After going through their Housemanship, junior doctors become Medical Officers (MOs) and go through a 6-month posting exercise called the Medical Officer Posting Exercise (MOPEX). According to MOHH’s website, “MOs may choose postings which suit their developmental needs and career interest”.
Through these postings, it is the hope that junior doctors can discover their affinity or knack for certain specialities and be emboldened to pursue them. However, the reality of MOPEX is far from enriching or even educational, for some it is a miserable limbo or as @Updatemeprn puts it the “black box of MOPEX” that can only be broken by the switch to the private sector.
For starters, positions in coveted postings are limited and incredibly competitive. MOs very often end up getting postings they don’t want at all; more than that, the reason why some MOs get their postings or not is murky at best.
“There’s no transparency behind their process,” Miranda explains, “I think it’s very highly dependent on connections, if you know people, or if you have a recommendation. Or even sometimes, if there’s a manpower issue, then they will just send you there”.
“I think when we were in med school, we all had this rosy idea that we would all become specialists. But, in reality, there are very few residency slots for the majority of the specialist positions.” To give you an idea, popular specialities like paediatrics, plastics, or orthopaedics, have only one or two slots per year, and there could be hundreds of people that are interested.
The waiting time for these specialities is five to six years and a small proportion go MOs will actually wait to get these positions. In the meantime, these junior doctors will ‘MOPEX’ around at different hospitals and rotations with no career progression, till they get the elusive ‘yes’ from their coveted speciality.
Other MOs who do not want to wait either serve out their bond of five years or break their bond to accelerate the move to the private sector.
We have reached out to MOH for a comment regarding the MOPEX posting system and have not received a reply.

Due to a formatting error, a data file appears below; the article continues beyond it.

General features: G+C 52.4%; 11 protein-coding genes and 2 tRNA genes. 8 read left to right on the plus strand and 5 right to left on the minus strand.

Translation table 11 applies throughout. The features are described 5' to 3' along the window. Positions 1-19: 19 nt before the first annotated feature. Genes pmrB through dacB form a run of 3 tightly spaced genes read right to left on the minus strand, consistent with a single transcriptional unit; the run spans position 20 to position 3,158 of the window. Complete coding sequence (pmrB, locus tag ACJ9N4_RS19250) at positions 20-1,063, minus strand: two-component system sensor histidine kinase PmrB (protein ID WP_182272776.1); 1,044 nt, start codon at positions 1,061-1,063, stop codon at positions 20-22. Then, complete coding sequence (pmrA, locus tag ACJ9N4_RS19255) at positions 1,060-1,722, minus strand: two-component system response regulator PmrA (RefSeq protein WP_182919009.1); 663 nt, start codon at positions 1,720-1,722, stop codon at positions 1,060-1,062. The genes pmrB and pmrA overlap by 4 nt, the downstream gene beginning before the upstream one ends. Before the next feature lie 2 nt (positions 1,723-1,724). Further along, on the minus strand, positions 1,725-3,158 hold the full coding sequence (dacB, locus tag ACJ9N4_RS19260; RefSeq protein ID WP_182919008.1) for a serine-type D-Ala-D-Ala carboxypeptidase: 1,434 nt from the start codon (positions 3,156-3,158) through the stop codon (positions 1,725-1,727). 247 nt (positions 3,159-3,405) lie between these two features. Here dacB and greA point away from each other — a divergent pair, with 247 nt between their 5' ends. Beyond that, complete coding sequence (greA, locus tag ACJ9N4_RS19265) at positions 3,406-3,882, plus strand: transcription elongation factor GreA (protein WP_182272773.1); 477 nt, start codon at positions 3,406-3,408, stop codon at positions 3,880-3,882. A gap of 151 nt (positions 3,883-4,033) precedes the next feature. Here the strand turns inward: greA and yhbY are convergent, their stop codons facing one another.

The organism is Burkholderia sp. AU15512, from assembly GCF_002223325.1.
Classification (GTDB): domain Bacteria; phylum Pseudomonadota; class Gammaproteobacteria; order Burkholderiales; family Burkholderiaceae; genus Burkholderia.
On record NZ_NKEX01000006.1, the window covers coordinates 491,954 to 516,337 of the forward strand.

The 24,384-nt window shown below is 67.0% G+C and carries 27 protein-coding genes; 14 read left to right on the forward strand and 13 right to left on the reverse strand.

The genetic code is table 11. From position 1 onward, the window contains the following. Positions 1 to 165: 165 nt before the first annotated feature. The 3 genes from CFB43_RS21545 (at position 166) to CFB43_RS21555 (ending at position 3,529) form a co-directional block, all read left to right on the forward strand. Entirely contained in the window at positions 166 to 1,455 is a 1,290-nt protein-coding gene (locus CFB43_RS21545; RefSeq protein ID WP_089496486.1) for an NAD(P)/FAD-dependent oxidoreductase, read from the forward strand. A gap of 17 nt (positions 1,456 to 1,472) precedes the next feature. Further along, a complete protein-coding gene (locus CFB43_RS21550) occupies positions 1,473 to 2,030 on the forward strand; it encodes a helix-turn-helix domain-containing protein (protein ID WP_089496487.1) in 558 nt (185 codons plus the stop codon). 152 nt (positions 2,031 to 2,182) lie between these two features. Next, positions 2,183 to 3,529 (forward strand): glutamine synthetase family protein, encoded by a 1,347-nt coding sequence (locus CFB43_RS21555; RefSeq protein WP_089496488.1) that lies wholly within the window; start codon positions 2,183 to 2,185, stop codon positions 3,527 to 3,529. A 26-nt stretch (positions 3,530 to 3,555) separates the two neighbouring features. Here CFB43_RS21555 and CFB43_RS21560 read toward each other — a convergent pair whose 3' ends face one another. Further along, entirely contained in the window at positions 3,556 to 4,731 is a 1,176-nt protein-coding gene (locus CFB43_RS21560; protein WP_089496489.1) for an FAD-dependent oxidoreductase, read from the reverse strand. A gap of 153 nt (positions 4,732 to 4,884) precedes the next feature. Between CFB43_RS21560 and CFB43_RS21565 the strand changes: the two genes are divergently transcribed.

The hollow promise of being a doctor
With all this in mind, it might make the reasons why there was a huge resignation in the public healthcare industry at the end of 2021 and an exodus of doctors from the public healthcare sector to the private sector a little clearer. While Covid-19 was a huge push, we must consider that there were already glaring issues only exacerbated by Covid-19.
While Miranda is still set on being a doctor, the bleak and uncompromising public healthcare system has done a number on her. “Rarely do I feel passionate or inspired. I always feel disappointed and frustrated; those are my two main sentiments. I’m dragging myself through the day, and I’m just getting by,” she says.
Isobel had initially set her sights on obstetrics but discovered that it might be a goal she could never realise. “I don’t know if I can still be an ONG (obstetrician) because it takes a lot of energy, time, and many sacrifices that you wouldn’t understand until you get into the job itself,” Isobel explains. “It is much harder to handle all these things, and it is much harder to get where I thought I wanted to be.”
“I think nobody ever enters medicine thinking that they’re going to go private,” says Cristina. As much as she wants to do her part for her community, a future in public healthcare is just not for her. “More than the money, people switch to private for the work-life balance,” she explains.
“I still want to be a doctor. I still want to care for my patients. It’s just that I feel like this situation that I’m in is not optimal for me to be the best up there that I can be.”